Mr. O'Brien : I suspect that we must let the issue rest, because some parties want strongly to link the operation of the ECGD with political issues. My argument, which I hope I have made clear, is that the ECGD should be more the tool of UK exporters. The Government have other and better opportunities for ensuring that public policy is exercised in the fields to which the hon. Lady referred.
It is impressive and right that the British Exporters Association endorses the principles, rather than the mechanisms, behind concerns for the environment, human rights and the wider agenda. However, it is felt that there are other and better arms of Government to deal with them.
I think and hope that competitiveness is the common ground between us. As the Chairman of the Select Committee said, there must be a worldwide approach. We must have engagement with international bodies, which my hon. Friend the Member for Bournemouth, West mentioned, or at least within the Organisation for Economic Co-operation and Development, so as to maintain--in the time-honoured but critical phrase to all business--a level playing field. UK exporters would not want the country to take such a lead and be so far out in front that it did itself damage. However, it is perfectly laudable and right that the UK should not only keep pace, but be a pace setter.
Whatever happens, it is the Government's and Parliament's role, through the Select Committees, to ensure that there is a reality check and that we do not deliberately take a stance that damages the UK's competitiveness. Many people live on this small island, so they must be able to maintain an essential manufacturing base. If the ECGD were less competitive, multinational companies would switch supply away from the UK, which would be regrettable and is to be avoided.
I referred to third-world debt relief. Debt forgiveness programmes should be limited to amounts that can be written off by the Government; they should not include amounts owing to UK exporters that are not insured. That is very much a banker's perspective, but it is a realistic approach. It is, quite properly, open to debate as a matter of policy by Members of Parliament. It could provide a means of securing agreement among international bodies, and could further an all-party approach to promoting debt relief.
It is proposed that ECGD becomes capitalised. How much capital would it be allowed? Would it be enough to cater for its on-going requirements? Given the difference between the capital allocation allowed for France and for Iran--I employ a typical banker's model--what will be the capital allocation for ECGD? One fears that ECGD will be behind rather than in front of the game in that respect, because the private sector has already been there. The issue is particularly pertinent in view of light aircraft and defence projects in the current arena.
Will the Minister explain whether, if the ECGD is capitalised, the Treasury will allow it to have delegated authority to conduct business as it sees fit? The ECGD needs to refer projects to the Treasury when the underlying risk is below investment grade. Many observers believe that if the ECGD were permitted to decide internally on applications for risk down as far as BB level, it would cover the majority of ECGD business and would therefore confer the independence and autonomy that it requires.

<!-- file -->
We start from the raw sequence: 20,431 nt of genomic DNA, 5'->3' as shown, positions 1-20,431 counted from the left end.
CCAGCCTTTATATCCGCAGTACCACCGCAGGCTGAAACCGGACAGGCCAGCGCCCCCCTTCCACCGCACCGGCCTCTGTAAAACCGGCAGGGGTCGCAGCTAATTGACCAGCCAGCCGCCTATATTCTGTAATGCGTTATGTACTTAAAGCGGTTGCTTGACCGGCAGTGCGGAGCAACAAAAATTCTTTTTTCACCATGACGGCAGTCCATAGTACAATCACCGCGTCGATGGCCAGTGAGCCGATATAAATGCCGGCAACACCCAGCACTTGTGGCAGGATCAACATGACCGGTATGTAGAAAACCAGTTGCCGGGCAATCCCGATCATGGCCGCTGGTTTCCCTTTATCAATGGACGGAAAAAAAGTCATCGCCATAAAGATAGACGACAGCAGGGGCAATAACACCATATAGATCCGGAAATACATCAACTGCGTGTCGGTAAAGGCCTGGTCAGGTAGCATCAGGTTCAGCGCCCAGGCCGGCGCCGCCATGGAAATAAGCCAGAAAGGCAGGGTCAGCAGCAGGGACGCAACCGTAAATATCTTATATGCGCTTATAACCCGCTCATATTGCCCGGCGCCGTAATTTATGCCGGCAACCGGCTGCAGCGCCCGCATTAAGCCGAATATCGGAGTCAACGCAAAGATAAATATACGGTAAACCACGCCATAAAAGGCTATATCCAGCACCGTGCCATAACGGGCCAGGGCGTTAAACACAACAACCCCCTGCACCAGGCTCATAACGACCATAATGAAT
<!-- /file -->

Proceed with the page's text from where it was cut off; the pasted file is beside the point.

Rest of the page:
I intended to explore the issue of risk return, but it was dealt with earlier. In conclusion, although all institutions must move within the markets, within the terms of public policy and within the mandates of Governments, I do not believe that the ECGD can or should change unilaterally without reference to other export credit agencies around the world. It would be wrong to introduce major changes without considering all the issues. The Select Committee report has provided a good steer, but more substantive responses from the Government would be helpful. Thus far they have provided only a short response.
I hope that the Government will reflect on my arguments and that their watchwords will be that the ECGD should focus, above all else, on areas where it adds value in the high-risk, high-tenor market. If it is granted proper autonomy, it should have the flexibility to respond in a proper, market-sensitive way in the best interests of UK exporters.
The ECGD's document and the Secretary of State's foreword to it give the impression that the review was forced on the Government by rules set by the next steps initiative, which required all Departments to review their status every five years. Ministers seemed to have no desire or motivation for the review and no agenda that they wanted to pursue. There are many words in the document, but little desire is expressed to move things on. Ministers appear only to have gone through the motions.
As my hon. Friend the Member for Bournemouth, West (Mr. Butterfill) said, the ECGD performs an important role for industry and commerce. The insurance of export risk is an important business for Britain, which has a history as a great trading nation. It is also an important element of business in the City of London.
As the Select Committee states, the ECGD, set up in 1919, was the world's first export credit agency. Since then, there have been huge changes in the capital markets of the world, especially in the past 20 years. That is why, as the hon. Member for Ochil (Mr. O'Neill) said, in 1991 the previous Government privatised the short-term credit insurance arm of the ECGD, which